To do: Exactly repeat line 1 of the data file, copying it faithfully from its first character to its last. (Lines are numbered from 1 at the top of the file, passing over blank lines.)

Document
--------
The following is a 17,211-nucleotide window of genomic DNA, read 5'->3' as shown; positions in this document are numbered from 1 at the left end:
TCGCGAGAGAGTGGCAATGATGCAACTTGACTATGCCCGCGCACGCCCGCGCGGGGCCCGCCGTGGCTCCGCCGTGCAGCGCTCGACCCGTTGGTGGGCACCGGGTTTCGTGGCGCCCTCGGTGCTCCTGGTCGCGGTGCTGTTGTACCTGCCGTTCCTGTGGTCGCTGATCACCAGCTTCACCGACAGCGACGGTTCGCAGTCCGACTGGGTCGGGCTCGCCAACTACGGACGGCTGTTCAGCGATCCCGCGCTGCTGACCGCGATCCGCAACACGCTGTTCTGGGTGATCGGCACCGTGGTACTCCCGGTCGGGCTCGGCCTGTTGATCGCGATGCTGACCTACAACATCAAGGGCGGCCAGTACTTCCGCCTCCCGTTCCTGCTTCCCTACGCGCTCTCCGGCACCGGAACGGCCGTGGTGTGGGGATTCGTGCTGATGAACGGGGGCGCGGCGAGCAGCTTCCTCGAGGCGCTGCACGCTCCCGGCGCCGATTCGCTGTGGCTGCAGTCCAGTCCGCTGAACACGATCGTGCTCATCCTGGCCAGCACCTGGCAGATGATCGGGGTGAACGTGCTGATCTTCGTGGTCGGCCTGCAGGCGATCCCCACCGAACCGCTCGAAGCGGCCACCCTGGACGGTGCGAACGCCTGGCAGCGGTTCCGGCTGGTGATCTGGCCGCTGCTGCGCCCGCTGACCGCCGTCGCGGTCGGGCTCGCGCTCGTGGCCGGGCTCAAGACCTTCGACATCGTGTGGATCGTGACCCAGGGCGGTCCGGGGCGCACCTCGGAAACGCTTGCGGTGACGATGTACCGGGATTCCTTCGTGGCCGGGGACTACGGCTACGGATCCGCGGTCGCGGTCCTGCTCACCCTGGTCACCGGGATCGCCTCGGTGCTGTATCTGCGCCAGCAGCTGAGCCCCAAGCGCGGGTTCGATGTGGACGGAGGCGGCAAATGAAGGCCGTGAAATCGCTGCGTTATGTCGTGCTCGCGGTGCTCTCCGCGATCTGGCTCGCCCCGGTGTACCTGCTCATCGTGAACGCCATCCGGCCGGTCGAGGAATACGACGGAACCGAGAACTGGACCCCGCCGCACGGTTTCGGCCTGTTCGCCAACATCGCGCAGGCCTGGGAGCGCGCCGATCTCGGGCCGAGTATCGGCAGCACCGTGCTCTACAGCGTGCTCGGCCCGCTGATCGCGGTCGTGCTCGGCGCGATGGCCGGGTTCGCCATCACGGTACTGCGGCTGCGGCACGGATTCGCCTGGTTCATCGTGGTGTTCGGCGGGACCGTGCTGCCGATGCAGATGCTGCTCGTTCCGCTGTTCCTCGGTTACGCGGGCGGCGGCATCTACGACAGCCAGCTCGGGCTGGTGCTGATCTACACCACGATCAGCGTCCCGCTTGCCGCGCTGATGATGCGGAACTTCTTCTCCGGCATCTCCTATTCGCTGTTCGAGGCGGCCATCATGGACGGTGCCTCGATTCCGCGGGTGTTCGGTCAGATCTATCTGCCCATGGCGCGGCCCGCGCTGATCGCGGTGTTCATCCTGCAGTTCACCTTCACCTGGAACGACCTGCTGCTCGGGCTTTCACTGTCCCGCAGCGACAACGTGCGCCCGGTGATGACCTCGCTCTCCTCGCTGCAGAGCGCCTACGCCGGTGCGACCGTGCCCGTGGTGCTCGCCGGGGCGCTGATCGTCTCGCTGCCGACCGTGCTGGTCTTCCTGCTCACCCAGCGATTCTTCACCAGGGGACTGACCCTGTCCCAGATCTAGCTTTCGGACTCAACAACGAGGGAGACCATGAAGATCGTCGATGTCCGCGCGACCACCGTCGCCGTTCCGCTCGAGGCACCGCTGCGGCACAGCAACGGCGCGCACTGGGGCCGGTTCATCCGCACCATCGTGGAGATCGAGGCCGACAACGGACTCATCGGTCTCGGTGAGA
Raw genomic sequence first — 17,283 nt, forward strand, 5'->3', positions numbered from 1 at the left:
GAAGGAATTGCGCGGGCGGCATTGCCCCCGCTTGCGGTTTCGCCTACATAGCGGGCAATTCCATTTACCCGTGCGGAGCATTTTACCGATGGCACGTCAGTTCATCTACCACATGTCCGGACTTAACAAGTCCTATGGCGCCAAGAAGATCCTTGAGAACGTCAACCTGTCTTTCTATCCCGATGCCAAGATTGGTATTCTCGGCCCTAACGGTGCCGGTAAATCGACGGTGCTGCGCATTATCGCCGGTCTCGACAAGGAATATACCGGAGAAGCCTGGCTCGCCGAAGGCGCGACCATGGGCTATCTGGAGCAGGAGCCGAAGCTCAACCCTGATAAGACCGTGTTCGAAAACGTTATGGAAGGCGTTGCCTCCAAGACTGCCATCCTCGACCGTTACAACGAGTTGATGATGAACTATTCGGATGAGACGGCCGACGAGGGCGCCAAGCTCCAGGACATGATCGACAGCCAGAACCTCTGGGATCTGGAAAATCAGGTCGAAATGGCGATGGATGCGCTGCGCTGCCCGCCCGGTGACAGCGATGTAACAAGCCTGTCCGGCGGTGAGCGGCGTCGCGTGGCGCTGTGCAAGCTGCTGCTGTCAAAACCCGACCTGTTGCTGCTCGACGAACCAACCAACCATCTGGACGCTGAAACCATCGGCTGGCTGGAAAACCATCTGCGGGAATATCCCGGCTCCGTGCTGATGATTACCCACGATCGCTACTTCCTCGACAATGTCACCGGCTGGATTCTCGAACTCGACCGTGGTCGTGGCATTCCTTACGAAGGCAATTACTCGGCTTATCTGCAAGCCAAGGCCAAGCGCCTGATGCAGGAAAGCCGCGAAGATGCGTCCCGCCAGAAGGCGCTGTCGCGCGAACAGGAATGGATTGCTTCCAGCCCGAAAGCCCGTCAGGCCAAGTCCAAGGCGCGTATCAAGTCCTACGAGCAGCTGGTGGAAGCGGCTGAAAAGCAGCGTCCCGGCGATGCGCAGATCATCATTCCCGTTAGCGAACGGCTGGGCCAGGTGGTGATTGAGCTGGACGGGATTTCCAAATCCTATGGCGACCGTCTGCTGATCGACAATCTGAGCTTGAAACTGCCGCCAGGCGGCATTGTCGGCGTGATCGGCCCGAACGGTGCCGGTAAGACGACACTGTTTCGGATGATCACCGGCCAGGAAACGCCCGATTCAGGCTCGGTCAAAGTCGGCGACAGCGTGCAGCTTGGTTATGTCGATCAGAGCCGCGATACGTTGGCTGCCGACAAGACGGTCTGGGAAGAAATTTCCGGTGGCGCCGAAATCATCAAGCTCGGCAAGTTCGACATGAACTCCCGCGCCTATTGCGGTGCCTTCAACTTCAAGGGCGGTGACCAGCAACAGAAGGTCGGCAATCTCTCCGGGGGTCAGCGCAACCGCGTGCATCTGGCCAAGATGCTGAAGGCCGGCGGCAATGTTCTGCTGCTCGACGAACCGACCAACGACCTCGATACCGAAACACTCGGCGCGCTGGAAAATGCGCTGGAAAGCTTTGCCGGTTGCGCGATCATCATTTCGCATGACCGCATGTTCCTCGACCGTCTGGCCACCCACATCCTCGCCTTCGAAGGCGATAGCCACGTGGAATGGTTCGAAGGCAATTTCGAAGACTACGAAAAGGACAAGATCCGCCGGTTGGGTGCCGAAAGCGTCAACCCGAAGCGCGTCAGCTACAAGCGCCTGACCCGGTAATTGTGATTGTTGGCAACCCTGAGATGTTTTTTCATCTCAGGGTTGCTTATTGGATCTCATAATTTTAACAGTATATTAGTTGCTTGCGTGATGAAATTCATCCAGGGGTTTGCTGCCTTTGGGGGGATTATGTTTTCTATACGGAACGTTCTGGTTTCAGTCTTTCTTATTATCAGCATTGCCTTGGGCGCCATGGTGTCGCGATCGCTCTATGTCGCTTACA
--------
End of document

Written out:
The following is a 17,211-nucleotide window of genomic DNA, read 5'->3' as shown; positions in this document are numbered from 1 at the left end: